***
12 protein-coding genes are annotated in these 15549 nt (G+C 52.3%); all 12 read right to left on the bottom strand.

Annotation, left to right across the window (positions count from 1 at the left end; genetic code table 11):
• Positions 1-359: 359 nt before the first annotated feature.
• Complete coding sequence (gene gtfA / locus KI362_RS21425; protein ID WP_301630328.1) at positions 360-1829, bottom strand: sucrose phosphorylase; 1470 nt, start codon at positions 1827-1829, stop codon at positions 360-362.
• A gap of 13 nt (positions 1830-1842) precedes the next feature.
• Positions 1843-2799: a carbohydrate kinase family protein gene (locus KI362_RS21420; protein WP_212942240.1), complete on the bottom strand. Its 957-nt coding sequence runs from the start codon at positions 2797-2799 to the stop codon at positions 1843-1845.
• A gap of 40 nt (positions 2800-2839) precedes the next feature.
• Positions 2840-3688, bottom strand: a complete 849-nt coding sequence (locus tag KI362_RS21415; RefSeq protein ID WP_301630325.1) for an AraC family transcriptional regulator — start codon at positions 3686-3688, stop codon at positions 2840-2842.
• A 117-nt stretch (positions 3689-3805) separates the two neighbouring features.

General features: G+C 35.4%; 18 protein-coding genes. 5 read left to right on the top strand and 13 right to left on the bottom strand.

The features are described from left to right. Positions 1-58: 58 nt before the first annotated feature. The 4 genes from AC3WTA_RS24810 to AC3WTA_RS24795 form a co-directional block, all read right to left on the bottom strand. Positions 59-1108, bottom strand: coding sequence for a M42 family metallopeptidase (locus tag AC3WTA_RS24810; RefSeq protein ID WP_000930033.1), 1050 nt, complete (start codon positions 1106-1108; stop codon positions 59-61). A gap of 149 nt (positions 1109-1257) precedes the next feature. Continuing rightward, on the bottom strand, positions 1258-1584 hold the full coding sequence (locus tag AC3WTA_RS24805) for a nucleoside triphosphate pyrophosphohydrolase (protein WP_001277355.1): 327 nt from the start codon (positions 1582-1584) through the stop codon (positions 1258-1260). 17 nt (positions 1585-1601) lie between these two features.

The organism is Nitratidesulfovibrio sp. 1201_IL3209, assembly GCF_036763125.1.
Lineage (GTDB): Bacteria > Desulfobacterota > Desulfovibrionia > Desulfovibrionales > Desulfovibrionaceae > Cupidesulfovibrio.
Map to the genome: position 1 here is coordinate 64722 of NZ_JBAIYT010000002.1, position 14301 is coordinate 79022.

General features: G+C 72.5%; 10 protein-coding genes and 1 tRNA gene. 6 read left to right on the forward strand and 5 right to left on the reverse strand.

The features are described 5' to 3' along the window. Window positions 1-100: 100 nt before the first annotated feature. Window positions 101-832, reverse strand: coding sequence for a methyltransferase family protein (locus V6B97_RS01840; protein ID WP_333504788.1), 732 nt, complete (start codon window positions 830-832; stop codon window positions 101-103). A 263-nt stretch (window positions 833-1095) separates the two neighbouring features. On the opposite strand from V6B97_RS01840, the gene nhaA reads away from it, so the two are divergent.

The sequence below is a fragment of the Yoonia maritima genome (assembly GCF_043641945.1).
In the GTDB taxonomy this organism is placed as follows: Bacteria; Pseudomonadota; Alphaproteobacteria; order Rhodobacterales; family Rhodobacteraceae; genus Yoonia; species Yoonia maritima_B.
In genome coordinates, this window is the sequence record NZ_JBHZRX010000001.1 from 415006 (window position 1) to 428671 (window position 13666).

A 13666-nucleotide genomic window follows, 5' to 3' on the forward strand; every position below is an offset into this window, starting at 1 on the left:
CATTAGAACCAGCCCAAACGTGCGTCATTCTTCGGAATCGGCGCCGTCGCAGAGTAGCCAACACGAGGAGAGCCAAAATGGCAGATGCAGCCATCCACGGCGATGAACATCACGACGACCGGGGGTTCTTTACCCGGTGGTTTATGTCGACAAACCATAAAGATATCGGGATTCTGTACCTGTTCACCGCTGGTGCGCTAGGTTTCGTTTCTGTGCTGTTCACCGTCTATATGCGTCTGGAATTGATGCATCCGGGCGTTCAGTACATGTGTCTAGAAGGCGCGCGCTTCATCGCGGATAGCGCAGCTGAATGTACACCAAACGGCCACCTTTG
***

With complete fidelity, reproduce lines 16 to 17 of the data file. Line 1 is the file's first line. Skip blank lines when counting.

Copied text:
The features are described 5' to 3' along the window. Window positions 1-100: 100 nt before the first annotated feature. Window positions 101-832, reverse strand: coding sequence for a methyltransferase family protein (locus V6B97_RS01840; protein ID WP_333504788.1), 732 nt, complete (start codon window positions 830-832; stop codon window positions 101-103). A 263-nt stretch (window positions 833-1095) separates the two neighbouring features. On the opposite strand from V6B97_RS01840, the gene nhaA reads away from it, so the two are divergent.

The sequence below is a fragment of the Yoonia maritima genome (assembly GCF_043641945.1).